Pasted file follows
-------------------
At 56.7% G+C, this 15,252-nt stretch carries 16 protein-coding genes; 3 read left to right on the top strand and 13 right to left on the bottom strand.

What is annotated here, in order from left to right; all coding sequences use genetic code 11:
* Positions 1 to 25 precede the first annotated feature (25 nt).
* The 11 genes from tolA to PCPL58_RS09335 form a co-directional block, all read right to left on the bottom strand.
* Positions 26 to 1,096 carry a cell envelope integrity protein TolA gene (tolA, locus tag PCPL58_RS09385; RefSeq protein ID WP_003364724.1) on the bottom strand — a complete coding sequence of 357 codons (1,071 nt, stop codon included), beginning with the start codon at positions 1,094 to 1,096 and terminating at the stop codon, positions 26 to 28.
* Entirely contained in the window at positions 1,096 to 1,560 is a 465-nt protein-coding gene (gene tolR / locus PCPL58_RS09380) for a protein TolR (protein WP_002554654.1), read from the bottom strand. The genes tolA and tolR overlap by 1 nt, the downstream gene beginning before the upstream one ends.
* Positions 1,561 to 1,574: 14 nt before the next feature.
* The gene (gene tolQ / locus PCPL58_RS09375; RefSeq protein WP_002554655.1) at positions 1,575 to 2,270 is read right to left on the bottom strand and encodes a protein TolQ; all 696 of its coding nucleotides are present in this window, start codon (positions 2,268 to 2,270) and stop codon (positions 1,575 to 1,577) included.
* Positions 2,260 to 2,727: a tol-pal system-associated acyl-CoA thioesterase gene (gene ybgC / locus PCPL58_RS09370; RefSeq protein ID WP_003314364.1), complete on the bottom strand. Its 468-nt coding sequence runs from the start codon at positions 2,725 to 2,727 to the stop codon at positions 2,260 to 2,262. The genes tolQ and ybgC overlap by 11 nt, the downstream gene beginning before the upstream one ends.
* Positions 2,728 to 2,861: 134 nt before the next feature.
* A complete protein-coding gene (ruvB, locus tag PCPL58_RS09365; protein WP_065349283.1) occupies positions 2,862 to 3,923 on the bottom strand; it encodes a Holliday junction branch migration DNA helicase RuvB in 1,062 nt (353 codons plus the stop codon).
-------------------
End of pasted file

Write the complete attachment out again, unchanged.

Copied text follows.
At 56.7% G+C, this 15,252-nt stretch carries 16 protein-coding genes; 3 read left to right on the top strand and 13 right to left on the bottom strand.

What is annotated here, in order from left to right; all coding sequences use genetic code 11:
* Positions 1 to 25 precede the first annotated feature (25 nt).
* The 11 genes from tolA to PCPL58_RS09335 form a co-directional block, all read right to left on the bottom strand.
* Positions 26 to 1,096 carry a cell envelope integrity protein TolA gene (tolA, locus tag PCPL58_RS09385; RefSeq protein ID WP_003364724.1) on the bottom strand — a complete coding sequence of 357 codons (1,071 nt, stop codon included), beginning with the start codon at positions 1,094 to 1,096 and terminating at the stop codon, positions 26 to 28.
* Entirely contained in the window at positions 1,096 to 1,560 is a 465-nt protein-coding gene (gene tolR / locus PCPL58_RS09380) for a protein TolR (protein WP_002554654.1), read from the bottom strand. The genes tolA and tolR overlap by 1 nt, the downstream gene beginning before the upstream one ends.
* Positions 1,561 to 1,574: 14 nt before the next feature.
* The gene (gene tolQ / locus PCPL58_RS09375; RefSeq protein WP_002554655.1) at positions 1,575 to 2,270 is read right to left on the bottom strand and encodes a protein TolQ; all 696 of its coding nucleotides are present in this window, start codon (positions 2,268 to 2,270) and stop codon (positions 1,575 to 1,577) included.
* Positions 2,260 to 2,727: a tol-pal system-associated acyl-CoA thioesterase gene (gene ybgC / locus PCPL58_RS09370; RefSeq protein ID WP_003314364.1), complete on the bottom strand. Its 468-nt coding sequence runs from the start codon at positions 2,725 to 2,727 to the stop codon at positions 2,260 to 2,262. The genes tolQ and ybgC overlap by 11 nt, the downstream gene beginning before the upstream one ends.
* Positions 2,728 to 2,861: 134 nt before the next feature.
* A complete protein-coding gene (ruvB, locus tag PCPL58_RS09365; protein WP_065349283.1) occupies positions 2,862 to 3,923 on the bottom strand; it encodes a Holliday junction branch migration DNA helicase RuvB in 1,062 nt (353 codons plus the stop codon).